19. You don’t tell us where you are ? There are loads of reputable specialists in the uk for the regular service items ( like filters, pads, levers, sprockets etc), which advertise their wares on eBay if you can’t be bothered googling who’s nearby. They all post stuff pretty quickly, but compare prices because they can vary considerably. There are also lots of aftermarket manufacturers supplying all sorts of other parts, again search out trials dealers. I think the mudguard will be gas gas dealer only, but probably old stock now if you can find one. I had a 05 pro, and new guards were hard to come by 10 years ago, but there are also specialist trials breakers where you might find secondhand. I think the guards will fit 02 to 08 pro, and then the chassis & frame changed for 09/10 or thereabouts so things were different. Lots of other stuff is interchangeable though across various years & capacities, but check before buying. You can trawl the internet for all the above, but most of the dealers use ebay so it’s like a directory even if you don’t want to buy through it. Good luck.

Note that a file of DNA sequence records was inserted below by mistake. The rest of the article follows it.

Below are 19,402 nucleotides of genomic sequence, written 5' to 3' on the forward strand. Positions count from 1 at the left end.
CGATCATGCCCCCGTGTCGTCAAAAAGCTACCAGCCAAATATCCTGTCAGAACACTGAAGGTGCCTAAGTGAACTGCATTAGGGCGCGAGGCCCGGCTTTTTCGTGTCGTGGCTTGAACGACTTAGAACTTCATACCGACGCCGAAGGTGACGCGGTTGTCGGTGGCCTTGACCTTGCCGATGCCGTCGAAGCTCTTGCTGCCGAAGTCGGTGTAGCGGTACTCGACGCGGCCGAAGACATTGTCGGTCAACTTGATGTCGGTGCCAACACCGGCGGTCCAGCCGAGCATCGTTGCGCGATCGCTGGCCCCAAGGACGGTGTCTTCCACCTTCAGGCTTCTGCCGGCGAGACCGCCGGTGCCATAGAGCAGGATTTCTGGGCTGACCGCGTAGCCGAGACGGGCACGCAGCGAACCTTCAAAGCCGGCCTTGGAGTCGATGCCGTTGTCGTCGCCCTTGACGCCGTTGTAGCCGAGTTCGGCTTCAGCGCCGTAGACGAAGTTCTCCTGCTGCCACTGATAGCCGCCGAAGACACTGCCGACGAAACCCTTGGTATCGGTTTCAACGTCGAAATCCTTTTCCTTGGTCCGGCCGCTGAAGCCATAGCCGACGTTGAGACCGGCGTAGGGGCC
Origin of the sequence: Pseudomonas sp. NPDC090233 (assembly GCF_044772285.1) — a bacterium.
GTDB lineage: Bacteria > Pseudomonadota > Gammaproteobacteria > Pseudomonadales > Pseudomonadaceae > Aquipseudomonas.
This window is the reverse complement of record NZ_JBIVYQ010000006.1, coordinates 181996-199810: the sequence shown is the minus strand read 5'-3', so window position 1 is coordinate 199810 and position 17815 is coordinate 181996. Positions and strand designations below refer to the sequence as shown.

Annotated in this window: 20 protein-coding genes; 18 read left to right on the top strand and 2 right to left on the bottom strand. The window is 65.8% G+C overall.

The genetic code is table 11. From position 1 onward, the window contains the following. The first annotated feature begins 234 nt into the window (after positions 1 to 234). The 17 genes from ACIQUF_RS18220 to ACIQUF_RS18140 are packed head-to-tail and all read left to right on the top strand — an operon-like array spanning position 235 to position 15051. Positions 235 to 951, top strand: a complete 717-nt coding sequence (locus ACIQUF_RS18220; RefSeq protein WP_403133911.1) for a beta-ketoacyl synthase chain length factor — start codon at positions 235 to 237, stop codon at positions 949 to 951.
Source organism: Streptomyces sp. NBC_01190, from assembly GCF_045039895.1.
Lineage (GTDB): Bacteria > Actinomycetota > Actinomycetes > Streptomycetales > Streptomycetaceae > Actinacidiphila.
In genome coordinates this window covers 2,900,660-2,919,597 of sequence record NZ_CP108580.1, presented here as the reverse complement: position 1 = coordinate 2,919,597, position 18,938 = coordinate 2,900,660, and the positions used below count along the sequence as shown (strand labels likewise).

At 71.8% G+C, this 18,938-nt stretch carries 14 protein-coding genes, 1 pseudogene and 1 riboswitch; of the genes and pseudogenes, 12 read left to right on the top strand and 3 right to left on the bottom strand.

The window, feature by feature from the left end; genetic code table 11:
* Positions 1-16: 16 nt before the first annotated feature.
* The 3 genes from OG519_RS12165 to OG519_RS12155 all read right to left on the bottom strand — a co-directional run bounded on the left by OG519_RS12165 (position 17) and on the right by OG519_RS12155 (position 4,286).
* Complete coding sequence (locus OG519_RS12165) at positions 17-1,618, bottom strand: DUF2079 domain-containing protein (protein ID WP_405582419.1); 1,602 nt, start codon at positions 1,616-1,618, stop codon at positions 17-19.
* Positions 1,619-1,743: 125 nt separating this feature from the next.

20. Could be your clutch plates are stuck together. This can happen when oil soaked friction linings are left under the spring pressure of the clutch for a long period. It might help if you leave it stored for long periods with the clutch lever clamped hard up to the handlebar to take the pressure off the clutch pack. (The downside is this leaves compressed springs which some say can have a weakening effect on them). The gas gas is a unique clutch with a diaphragm spring not traditional coil springs so not sure if that’s still a concern. It probably will free off once you get to start it, but if you really want to free it off beforehand you can drain the oil & separate the clutch pack manually on the bench. No need to bleed it, the slave cylinder is part of the clutch cover, so the hydraulic system stays intact. If you’ve space you can lay the bike on its side to avoid draining oil. There’s plenty of videos out there showing how to strip the gas gas clutch,( Jim snell in USA is the guru on those bikes, look out for his videos) it really isn’t complex.